Discussion in 'Off Topic' started by Amstell_s Bitch, Sep 10, 2006.
If you haven't read Breasts and Eggs yet, I'd highly recommend. I prefer it over Heaven, actually.
Great! I started out with Heaven to get a taste of Kawakami’s style. I’ll probably dive into Breasts and Eggs sometime soon now that I know how good she is.
Hold up a minute, do I need to have read Glass Hotel before diving into this one?!
In other news, the Women’s Prize winner is announced today! I’ve just started The Bread the Devil Knead, but if Great Circle wins I might have to finally take the plunge.
No, not necessarily. But there are some connections that will help if you read Glass Hotel first I would say.
Has anybody read Young Mungo, is it any good?
I'm about a third of the way into Seven Husbands of Evelyn Hugo as it's on the local LGBT bookclub list. Have to say that I'm really enjoying it.
Easily one my favourite reads from the last 5 years!
If I had to recommend Shuggie Bain or Young Mungo, I'd go with the former. But Young Mungo does have its place. It's just ... painfully slow, until about 2/3 of the way through and then everything starts to come together.
Also very violent. So be prepared for that.
I bought this following glowing recommendations on this thread - totally swept away by the story, a genuine page turner. Great read.
I've just started Malibu Rising so need to get round to this as well.
Young Mungo is tough going, but worth it.
New Brett Easton Ellis is a set in 1980s L.A and features a serial killer targeting a group of teens. I’m looking forward to a bad-taste guilty pleasure.
Really enjoyed Bath Haus so thank you for the recommendation! I've got Yes Daddy on order as well.
Highly recommend The School for Good Mothers if you want a book that challenges and provokes you. No spoilers but the ending stabbed me right through the heart. I love a book that doesn't conform to the 'expected agendas'.
I don’t want to scare everyone with the unceasing passage of time, but… the Booker longlist is just over a week away. Preparing my predictions now.
I did think Sequoia Nagamatsu’s How High We Go in the Dark might be in with a shot, but although it’s great (fans of Station 11 and George Saunders may want to give it a go) it’s maybe a little too sci-fi at times, and explains itself a little too much at the end.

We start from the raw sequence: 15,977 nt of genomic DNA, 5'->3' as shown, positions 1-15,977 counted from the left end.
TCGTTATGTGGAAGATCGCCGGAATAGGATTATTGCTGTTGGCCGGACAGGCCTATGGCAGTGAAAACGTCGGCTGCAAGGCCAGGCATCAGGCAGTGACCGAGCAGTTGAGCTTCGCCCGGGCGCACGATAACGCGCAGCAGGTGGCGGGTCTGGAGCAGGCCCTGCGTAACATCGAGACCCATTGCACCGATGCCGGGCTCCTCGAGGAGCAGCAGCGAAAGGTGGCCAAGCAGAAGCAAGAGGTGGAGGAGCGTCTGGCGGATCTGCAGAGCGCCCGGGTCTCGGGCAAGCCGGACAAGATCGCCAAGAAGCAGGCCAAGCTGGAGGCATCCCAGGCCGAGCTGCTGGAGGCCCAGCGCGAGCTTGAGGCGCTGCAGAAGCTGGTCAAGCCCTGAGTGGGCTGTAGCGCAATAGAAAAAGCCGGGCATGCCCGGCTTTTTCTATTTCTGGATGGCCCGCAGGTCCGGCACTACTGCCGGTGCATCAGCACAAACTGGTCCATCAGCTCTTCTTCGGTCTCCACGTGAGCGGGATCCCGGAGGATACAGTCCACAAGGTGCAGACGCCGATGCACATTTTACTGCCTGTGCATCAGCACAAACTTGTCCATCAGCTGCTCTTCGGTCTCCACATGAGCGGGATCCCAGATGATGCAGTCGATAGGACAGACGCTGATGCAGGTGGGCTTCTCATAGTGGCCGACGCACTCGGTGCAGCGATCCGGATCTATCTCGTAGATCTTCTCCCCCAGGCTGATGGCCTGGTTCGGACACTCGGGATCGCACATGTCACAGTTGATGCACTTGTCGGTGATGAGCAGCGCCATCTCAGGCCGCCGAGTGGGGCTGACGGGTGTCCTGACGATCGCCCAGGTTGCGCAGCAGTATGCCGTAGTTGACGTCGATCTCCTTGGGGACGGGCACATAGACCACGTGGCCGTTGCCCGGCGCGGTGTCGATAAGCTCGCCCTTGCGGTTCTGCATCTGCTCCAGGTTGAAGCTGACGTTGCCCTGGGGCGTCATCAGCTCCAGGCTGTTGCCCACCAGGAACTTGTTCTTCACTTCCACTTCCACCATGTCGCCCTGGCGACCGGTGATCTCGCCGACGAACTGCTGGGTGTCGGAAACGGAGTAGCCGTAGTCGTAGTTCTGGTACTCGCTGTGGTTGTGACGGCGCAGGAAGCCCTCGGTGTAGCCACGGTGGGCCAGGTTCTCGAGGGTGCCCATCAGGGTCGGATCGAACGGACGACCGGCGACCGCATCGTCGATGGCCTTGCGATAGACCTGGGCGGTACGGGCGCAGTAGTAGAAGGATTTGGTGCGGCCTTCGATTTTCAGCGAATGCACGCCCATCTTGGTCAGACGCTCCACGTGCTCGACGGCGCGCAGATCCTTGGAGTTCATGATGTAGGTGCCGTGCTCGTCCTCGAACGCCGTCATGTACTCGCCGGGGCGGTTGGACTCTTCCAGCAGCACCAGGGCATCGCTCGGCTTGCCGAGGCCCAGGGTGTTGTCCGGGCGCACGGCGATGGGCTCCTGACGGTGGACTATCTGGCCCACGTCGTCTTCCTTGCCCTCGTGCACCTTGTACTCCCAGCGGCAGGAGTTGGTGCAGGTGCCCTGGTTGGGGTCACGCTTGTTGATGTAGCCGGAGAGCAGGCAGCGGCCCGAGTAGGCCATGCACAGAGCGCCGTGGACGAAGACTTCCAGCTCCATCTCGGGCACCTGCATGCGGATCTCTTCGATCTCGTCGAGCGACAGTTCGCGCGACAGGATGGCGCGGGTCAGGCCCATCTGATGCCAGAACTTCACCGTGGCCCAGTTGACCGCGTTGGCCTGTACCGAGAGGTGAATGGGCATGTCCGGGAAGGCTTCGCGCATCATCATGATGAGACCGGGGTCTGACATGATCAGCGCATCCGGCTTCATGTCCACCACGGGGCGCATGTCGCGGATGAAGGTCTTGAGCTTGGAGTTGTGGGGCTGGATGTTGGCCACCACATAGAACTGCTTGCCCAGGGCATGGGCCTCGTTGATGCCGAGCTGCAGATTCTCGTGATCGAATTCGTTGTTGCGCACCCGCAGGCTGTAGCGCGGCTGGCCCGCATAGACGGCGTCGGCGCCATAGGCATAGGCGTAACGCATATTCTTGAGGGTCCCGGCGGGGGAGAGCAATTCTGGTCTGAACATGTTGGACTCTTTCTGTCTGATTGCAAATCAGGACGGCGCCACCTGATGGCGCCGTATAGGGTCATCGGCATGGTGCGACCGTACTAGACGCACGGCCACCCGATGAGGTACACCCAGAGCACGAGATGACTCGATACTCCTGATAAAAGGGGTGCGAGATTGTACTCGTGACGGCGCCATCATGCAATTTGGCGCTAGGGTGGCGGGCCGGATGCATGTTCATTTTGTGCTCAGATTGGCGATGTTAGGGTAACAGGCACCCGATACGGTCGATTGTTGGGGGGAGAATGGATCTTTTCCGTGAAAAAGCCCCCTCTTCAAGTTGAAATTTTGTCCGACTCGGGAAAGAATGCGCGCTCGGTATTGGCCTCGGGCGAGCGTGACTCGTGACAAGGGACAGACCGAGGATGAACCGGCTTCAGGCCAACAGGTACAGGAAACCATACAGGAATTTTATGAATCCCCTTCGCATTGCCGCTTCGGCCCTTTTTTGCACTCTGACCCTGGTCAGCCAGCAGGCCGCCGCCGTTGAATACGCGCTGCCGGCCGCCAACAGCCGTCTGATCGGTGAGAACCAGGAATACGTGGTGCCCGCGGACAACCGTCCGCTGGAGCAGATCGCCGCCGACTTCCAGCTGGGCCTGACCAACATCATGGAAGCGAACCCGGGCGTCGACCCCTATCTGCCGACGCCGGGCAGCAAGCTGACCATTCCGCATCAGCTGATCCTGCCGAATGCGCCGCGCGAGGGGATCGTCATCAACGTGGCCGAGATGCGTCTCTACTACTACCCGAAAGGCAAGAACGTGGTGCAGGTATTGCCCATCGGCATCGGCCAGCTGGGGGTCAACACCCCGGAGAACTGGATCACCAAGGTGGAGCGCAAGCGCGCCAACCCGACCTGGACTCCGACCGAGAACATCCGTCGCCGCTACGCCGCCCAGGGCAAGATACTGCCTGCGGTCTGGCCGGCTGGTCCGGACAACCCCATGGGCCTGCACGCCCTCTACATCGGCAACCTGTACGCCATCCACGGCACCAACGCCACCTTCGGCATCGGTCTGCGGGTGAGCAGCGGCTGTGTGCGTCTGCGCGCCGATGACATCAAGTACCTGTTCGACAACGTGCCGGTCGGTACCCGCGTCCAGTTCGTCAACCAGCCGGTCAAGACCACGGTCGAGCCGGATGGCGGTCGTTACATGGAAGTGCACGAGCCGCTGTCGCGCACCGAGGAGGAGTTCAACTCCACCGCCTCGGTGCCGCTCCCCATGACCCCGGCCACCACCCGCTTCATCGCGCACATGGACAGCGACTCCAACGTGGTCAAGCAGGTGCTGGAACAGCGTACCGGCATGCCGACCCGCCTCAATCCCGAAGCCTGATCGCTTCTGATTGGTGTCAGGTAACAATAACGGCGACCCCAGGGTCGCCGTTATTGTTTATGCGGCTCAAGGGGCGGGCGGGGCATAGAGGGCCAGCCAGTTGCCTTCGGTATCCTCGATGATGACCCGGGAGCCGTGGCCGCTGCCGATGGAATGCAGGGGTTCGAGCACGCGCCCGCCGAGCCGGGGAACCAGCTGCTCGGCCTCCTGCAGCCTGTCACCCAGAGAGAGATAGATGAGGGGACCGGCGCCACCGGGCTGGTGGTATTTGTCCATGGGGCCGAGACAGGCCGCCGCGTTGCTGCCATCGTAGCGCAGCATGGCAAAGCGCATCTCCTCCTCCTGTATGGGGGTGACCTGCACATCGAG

I don’t know what it is, but once I’ve really gotten into books and understand the ecosystem better, reaching a point where I’ll probably end up reading 30 books this year (which, I know, pales in comparison to some of the averages here, but is well-above average for the normal person), book awards have lost a lot of their luster and feel ultimately very predictable.
I’d never read anything by Virginia Woolf, so I recently read To the Lighthouse and found it really thought-provoking. So, I picked up Mrs. Dalloway to read next, but 30 pages in I’m … just really bored? I feel like I’m missing why this book is so well-regarded.
Some of my favourite authors have also written some of the most boring books I've ever read. Some of them improve (within the book) and others.... do not. Yes I'm talking about you, Zola.
Try Orlando. I adored that book and think about it often. The film too.
I've always read a lot but in very recent years I've made an effort to hunt down books (especially new ones) that I might enjoy rather than just picking something at random that was sitting on my shelf and it's made things much more enjoyable for me.
Interesting - I feel like the more I’ve gotten into books and reading, the more exciting I find book awards. But that might just be because I’ve gotten over my anti-hardback stance so I actually read quite a lot of new fiction now.
I don’t go nuts on all of the awards, but I’m here for the Booker Prize, Women’s Prize, and National Book Awards. The Pulitzer is fine but the way they announce it removes all hype.
Separate names with a comma.